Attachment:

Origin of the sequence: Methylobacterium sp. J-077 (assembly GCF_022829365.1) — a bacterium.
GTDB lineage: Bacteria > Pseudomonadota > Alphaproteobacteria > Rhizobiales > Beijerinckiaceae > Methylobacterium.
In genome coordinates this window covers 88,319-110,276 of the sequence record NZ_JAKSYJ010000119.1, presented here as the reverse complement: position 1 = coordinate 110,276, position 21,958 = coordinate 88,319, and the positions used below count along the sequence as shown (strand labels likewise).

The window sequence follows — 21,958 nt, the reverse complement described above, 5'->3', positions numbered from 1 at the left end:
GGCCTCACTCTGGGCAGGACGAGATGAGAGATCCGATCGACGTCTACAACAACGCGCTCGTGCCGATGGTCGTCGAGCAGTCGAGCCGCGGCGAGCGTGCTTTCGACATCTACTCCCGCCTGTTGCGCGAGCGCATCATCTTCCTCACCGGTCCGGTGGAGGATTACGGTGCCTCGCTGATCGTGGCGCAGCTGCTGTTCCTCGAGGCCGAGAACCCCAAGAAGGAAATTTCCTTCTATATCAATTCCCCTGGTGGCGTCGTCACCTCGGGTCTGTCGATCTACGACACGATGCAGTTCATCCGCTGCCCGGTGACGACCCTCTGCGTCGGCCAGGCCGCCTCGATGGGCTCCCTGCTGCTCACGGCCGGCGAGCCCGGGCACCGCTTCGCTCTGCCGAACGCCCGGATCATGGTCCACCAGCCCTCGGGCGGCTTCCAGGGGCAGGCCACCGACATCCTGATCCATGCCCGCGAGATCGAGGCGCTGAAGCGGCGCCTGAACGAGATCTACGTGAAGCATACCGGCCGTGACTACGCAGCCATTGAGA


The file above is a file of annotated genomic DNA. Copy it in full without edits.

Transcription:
Origin of the sequence: Methylobacterium sp. J-077 (assembly GCF_022829365.1) — a bacterium.
GTDB lineage: Bacteria > Pseudomonadota > Alphaproteobacteria > Rhizobiales > Beijerinckiaceae > Methylobacterium.
In genome coordinates this window covers 88,319-110,276 of the sequence record NZ_JAKSYJ010000119.1, presented here as the reverse complement: position 1 = coordinate 110,276, position 21,958 = coordinate 88,319, and the positions used below count along the sequence as shown (strand labels likewise).

The window sequence follows — 21,958 nt, the reverse complement described above, 5'->3', positions numbered from 1 at the left end:
GGCCTCACTCTGGGCAGGACGAGATGAGAGATCCGATCGACGTCTACAACAACGCGCTCGTGCCGATGGTCGTCGAGCAGTCGAGCCGCGGCGAGCGTGCTTTCGACATCTACTCCCGCCTGTTGCGCGAGCGCATCATCTTCCTCACCGGTCCGGTGGAGGATTACGGTGCCTCGCTGATCGTGGCGCAGCTGCTGTTCCTCGAGGCCGAGAACCCCAAGAAGGAAATTTCCTTCTATATCAATTCCCCTGGTGGCGTCGTCACCTCGGGTCTGTCGATCTACGACACGATGCAGTTCATCCGCTGCCCGGTGACGACCCTCTGCGTCGGCCAGGCCGCCTCGATGGGCTCCCTGCTGCTCACGGCCGGCGAGCCCGGGCACCGCTTCGCTCTGCCGAACGCCCGGATCATGGTCCACCAGCCCTCGGGCGGCTTCCAGGGGCAGGCCACCGACATCCTGATCCATGCCCGCGAGATCGAGGCGCTGAAGCGGCGCCTGAACGAGATCTACGTGAAGCATACCGGCCGTGACTACGCAGCCATTGAGA